In January, Northwestern University football players petitioned the NLRB to be recognized as a union. (Previously published here). Yesterday, to the surprise of many, the National Labor Relations Board (NLRB) granted the unprecedented request, finding that grant-in-aid scholarship football players are “employees” within the meaning of the federal law and are therefore eligible to unionize.
The decision, issued by NLRB regional director Peter Sung Ohr, placed great significance on Northwestern’s financial benefit from the football program. Ohr noted that the Northwestern football team generated total revenues of $235 million between 2003 and 2012 and $30.1 million in revenue in 2013. Another factor given considerable weight was the number of hours invested by the student-athletes, as well as the amount of control that the coaches have over the daily lives of the scholarship players. However, the 24 page decision can be boiled down to the ultimate conclusion: “Players receiving scholarships to perform football-related services for the Employer under a contract for hire in return for compensation are subject to the Employer’s control and are therefore employees within the meaning of the Act.”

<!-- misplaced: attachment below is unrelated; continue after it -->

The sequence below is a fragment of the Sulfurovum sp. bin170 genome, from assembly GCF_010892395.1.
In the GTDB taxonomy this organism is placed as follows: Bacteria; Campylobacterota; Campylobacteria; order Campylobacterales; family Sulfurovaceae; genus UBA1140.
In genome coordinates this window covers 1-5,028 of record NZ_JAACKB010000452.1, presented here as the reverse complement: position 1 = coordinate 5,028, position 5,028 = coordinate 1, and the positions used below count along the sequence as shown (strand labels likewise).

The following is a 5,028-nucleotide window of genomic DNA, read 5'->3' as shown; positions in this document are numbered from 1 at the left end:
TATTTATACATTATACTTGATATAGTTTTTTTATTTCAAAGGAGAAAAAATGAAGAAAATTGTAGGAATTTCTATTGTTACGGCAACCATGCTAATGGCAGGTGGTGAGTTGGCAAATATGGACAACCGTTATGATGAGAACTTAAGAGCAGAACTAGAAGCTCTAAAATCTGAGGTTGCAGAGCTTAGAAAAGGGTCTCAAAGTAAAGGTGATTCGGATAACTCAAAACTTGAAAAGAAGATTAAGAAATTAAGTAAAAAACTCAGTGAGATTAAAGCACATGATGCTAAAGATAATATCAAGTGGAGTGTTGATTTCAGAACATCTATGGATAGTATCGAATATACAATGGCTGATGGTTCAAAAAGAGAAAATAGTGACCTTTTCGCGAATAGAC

Northwestern is, of course, “disappointed” with the ruling. In a written statement released by the university, the school’s vice president for university relations stated that, “While we respect the NLRB process and the regional director’s opinion, we disagree with it.” The statement went on to say that the school will appeal the decision to the full NLRB in Washington D.C. From there, the matter will likely go before the judicial system, and possibly even the Supreme Court.
Although Wednesday’s decision is just the beginning of what is certain to be a drawn out fight, the ruling very clearly has the potential to completely change the face of college sports.